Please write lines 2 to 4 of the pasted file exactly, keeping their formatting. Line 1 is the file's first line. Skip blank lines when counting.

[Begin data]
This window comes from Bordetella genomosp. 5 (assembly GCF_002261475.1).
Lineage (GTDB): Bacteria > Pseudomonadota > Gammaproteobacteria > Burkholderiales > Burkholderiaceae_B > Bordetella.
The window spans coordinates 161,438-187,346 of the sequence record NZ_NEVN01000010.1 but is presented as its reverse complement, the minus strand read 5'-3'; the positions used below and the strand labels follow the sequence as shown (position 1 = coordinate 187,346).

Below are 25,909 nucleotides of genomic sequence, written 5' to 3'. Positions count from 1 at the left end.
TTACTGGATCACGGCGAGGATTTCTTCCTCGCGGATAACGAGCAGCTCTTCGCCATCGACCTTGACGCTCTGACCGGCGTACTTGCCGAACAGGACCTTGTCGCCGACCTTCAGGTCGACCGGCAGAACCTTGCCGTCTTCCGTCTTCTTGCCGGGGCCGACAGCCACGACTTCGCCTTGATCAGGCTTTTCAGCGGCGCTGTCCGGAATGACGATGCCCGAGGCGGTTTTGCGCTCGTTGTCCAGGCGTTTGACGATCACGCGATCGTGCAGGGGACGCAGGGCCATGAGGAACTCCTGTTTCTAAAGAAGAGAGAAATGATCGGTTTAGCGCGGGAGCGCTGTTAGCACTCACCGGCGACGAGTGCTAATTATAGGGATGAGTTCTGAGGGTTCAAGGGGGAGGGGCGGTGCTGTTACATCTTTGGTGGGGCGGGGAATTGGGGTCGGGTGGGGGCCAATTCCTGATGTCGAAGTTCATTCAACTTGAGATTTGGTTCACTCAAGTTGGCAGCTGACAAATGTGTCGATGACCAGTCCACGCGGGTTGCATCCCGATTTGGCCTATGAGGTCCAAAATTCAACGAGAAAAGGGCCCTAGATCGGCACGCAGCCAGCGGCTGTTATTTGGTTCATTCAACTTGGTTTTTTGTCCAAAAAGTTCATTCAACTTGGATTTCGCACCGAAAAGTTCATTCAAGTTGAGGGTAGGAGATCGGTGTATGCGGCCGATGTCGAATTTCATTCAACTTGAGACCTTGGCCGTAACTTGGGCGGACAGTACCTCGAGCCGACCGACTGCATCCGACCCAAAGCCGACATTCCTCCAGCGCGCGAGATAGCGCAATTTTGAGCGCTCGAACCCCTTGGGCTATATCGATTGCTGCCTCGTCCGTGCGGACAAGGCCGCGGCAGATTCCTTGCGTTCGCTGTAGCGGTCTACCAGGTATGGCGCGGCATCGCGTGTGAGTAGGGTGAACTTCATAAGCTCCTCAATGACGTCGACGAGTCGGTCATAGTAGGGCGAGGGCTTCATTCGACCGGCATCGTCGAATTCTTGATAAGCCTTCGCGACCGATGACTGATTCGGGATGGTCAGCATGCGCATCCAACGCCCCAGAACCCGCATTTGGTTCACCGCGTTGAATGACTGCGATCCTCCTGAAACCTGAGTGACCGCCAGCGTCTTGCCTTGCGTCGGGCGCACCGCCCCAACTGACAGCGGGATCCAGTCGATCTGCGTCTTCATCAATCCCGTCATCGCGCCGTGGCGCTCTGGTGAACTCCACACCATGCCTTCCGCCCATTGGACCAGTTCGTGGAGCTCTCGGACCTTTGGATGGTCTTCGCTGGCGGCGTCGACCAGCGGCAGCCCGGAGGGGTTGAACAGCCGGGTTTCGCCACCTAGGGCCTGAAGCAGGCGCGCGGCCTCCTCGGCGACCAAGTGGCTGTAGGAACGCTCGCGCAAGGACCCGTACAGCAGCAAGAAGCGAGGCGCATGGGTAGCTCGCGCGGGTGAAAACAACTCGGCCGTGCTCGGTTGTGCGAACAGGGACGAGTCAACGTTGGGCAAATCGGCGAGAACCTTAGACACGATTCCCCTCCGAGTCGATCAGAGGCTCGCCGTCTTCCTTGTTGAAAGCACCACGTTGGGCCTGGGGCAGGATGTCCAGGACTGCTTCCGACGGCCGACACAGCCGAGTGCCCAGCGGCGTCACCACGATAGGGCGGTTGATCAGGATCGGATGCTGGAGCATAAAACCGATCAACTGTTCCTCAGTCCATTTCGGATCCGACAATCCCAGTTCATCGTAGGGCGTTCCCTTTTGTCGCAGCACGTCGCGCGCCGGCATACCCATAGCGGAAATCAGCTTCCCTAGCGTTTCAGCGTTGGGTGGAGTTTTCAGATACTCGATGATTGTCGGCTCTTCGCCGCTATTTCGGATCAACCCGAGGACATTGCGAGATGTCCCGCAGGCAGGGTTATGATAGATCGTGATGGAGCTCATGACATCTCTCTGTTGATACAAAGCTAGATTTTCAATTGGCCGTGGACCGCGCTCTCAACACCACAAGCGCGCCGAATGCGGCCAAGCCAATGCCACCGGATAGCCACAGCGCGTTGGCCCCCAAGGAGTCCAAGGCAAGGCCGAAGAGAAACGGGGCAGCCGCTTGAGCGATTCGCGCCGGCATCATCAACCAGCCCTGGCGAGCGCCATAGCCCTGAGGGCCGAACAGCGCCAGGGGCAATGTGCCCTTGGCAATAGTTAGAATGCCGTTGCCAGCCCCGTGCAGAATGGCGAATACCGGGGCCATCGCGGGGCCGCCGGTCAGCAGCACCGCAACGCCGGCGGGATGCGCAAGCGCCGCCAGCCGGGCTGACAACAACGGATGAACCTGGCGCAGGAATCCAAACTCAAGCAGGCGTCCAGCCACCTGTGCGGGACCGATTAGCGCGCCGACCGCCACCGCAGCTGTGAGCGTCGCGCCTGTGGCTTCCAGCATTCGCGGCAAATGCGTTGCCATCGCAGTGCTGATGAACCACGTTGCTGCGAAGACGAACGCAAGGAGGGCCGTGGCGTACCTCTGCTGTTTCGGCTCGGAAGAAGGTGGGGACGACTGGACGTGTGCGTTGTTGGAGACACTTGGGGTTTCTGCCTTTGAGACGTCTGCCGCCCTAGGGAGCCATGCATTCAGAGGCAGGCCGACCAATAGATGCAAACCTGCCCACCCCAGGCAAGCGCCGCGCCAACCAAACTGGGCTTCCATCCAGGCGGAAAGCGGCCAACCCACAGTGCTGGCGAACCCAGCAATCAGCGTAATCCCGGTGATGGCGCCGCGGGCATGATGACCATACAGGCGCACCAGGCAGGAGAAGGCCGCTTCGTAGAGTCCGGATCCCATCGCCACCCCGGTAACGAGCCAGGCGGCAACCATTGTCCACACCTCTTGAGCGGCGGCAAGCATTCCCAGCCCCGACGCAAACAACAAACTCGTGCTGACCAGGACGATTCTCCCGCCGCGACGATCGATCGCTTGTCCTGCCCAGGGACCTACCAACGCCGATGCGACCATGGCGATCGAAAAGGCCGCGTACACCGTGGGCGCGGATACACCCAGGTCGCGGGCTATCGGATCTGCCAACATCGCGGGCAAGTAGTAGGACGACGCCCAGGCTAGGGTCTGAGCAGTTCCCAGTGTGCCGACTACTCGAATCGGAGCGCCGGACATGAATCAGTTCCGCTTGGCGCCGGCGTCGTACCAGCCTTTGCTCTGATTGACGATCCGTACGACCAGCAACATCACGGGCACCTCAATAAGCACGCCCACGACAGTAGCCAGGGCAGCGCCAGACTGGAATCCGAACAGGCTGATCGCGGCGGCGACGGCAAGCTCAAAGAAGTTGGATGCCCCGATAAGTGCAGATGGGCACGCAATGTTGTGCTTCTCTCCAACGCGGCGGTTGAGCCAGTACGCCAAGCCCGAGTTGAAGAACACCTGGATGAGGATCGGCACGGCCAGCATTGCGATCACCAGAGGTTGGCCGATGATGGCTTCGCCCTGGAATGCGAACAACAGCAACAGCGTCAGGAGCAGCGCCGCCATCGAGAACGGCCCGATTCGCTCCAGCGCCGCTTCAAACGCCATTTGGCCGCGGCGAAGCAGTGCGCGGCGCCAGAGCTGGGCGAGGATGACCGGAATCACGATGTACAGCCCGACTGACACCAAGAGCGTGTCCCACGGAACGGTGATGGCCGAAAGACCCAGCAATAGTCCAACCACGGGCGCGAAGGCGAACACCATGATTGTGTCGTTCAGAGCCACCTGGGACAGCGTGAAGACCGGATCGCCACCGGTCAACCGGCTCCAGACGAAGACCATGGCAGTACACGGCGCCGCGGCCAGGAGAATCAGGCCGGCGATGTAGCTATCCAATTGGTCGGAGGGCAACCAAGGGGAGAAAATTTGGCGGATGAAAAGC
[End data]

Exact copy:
Lineage (GTDB): Bacteria > Pseudomonadota > Gammaproteobacteria > Burkholderiales > Burkholderiaceae_B > Bordetella.
The window spans coordinates 161,438-187,346 of the sequence record NZ_NEVN01000010.1 but is presented as its reverse complement, the minus strand read 5'-3'; the positions used below and the strand labels follow the sequence as shown (position 1 = coordinate 187,346).

Below are 25,909 nucleotides of genomic sequence, written 5' to 3'. Positions count from 1 at the left end.